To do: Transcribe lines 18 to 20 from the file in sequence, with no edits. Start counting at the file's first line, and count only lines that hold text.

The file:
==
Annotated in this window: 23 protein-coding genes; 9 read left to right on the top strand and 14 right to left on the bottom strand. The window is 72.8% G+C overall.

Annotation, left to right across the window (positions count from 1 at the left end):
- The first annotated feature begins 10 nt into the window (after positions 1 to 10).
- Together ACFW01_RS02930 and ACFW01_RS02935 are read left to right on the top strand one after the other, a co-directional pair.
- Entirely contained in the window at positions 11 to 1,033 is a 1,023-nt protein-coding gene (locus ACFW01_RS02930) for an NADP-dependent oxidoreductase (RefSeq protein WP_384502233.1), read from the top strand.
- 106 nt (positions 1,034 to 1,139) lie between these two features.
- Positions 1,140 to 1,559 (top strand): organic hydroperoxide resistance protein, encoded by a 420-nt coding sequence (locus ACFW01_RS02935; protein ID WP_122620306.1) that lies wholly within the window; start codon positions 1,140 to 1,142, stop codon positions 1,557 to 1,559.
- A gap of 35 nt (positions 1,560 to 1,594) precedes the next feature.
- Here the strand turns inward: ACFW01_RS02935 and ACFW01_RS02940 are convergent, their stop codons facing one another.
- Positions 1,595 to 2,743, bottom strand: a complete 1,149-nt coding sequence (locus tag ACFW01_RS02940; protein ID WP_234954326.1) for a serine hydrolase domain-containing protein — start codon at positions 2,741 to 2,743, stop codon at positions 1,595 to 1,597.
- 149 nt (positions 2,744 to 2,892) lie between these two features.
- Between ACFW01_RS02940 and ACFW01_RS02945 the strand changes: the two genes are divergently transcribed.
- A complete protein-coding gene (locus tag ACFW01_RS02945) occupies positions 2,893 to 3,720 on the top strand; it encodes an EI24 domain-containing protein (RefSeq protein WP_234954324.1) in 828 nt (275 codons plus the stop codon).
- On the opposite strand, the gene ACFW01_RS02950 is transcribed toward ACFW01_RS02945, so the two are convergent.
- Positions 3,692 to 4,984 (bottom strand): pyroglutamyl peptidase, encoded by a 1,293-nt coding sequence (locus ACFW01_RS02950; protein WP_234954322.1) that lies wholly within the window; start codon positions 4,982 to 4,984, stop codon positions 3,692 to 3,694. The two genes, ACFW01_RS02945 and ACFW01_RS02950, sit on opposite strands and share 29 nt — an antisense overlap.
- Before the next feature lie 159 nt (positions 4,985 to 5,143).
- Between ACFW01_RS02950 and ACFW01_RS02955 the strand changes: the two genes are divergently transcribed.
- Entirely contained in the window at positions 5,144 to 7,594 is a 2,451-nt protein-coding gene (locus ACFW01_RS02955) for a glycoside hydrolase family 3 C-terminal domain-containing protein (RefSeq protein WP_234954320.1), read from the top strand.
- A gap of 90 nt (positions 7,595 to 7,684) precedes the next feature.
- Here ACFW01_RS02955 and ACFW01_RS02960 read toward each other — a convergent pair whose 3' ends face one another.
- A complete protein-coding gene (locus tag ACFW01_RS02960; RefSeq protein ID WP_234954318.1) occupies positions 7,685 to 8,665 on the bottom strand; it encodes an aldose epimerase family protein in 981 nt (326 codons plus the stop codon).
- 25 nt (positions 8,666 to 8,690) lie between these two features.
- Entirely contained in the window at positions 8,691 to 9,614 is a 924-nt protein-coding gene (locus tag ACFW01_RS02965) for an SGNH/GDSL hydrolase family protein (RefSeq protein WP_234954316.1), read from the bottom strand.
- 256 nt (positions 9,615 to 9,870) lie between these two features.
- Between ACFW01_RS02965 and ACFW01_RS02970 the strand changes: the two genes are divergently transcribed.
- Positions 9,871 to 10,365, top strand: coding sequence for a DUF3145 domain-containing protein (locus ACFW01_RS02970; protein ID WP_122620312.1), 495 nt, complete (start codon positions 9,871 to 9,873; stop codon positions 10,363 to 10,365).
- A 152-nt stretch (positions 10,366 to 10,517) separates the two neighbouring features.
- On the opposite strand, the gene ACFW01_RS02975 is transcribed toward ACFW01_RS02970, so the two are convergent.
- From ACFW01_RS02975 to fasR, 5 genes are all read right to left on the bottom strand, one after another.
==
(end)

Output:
- Entirely contained in the window at positions 5,144 to 7,594 is a 2,451-nt protein-coding gene (locus ACFW01_RS02955) for a glycoside hydrolase family 3 C-terminal domain-containing protein (RefSeq protein WP_234954320.1), read from the top strand.
- A gap of 90 nt (positions 7,595 to 7,684) precedes the next feature.
- Here ACFW01_RS02955 and ACFW01_RS02960 read toward each other — a convergent pair whose 3' ends face one another.